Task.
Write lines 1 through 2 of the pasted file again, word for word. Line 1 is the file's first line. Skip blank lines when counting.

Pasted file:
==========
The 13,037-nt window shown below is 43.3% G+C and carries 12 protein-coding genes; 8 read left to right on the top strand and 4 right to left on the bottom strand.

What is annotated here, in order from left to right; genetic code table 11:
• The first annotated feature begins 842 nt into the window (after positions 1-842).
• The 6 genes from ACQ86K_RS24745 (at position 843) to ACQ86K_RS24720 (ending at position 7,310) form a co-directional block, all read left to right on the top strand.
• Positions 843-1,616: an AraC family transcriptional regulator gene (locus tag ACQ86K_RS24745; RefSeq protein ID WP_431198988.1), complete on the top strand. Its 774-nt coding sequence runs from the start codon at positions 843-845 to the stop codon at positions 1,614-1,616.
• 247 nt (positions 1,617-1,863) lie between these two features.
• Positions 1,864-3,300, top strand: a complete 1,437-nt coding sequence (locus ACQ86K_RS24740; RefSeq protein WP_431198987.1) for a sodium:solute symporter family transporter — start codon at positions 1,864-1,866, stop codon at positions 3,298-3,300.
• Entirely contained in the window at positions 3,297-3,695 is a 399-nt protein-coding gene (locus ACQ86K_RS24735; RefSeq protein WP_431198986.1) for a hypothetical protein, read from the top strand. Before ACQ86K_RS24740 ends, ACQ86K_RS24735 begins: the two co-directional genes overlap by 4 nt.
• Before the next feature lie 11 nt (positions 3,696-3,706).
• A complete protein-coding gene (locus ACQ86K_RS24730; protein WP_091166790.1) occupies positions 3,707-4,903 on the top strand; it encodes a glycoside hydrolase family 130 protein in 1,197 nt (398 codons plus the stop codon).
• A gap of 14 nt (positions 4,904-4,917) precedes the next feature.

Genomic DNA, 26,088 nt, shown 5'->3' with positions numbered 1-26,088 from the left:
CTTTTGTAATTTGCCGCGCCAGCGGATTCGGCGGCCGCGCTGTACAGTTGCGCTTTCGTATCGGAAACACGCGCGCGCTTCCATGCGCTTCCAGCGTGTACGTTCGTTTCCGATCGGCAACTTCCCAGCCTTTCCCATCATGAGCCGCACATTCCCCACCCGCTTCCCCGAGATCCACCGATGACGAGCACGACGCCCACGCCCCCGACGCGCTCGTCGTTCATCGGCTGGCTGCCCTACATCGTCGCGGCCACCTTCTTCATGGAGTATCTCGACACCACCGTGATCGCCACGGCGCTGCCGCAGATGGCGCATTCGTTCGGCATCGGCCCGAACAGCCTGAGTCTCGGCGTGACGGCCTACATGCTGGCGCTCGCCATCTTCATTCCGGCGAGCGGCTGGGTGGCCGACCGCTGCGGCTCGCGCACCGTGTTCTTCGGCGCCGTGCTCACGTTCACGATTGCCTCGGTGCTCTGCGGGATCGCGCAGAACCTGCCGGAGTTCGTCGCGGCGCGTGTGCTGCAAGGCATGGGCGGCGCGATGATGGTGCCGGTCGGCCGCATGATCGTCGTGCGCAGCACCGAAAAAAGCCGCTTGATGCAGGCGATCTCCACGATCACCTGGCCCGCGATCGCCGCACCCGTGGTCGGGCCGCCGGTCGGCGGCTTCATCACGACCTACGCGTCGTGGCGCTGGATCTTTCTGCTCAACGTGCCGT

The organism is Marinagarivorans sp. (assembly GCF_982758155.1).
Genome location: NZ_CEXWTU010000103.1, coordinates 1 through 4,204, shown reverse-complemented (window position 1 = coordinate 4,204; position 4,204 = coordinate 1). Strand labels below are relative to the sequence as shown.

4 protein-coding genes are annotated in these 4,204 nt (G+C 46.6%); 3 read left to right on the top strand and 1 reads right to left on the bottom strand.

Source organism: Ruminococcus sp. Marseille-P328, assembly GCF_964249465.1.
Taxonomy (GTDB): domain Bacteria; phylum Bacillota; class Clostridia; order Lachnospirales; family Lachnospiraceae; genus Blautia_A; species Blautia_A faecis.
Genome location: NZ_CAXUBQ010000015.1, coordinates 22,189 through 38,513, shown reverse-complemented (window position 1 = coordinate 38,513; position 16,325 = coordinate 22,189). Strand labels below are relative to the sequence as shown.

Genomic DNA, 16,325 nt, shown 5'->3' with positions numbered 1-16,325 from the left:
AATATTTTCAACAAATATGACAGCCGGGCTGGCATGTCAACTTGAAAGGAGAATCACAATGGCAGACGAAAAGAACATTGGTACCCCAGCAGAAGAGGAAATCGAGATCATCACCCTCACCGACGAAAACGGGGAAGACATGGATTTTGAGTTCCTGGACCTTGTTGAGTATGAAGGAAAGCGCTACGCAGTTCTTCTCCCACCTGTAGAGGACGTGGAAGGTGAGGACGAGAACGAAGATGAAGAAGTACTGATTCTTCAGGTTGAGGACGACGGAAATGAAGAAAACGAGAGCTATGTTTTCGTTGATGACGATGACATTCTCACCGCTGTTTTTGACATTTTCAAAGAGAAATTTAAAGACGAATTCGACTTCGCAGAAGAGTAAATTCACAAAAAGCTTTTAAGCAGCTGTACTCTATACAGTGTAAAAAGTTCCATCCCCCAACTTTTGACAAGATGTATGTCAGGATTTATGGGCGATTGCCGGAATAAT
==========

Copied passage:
The 13,037-nt window shown below is 43.3% G+C and carries 12 protein-coding genes; 8 read left to right on the top strand and 4 right to left on the bottom strand.

What is annotated here, in order from left to right; genetic code table 11: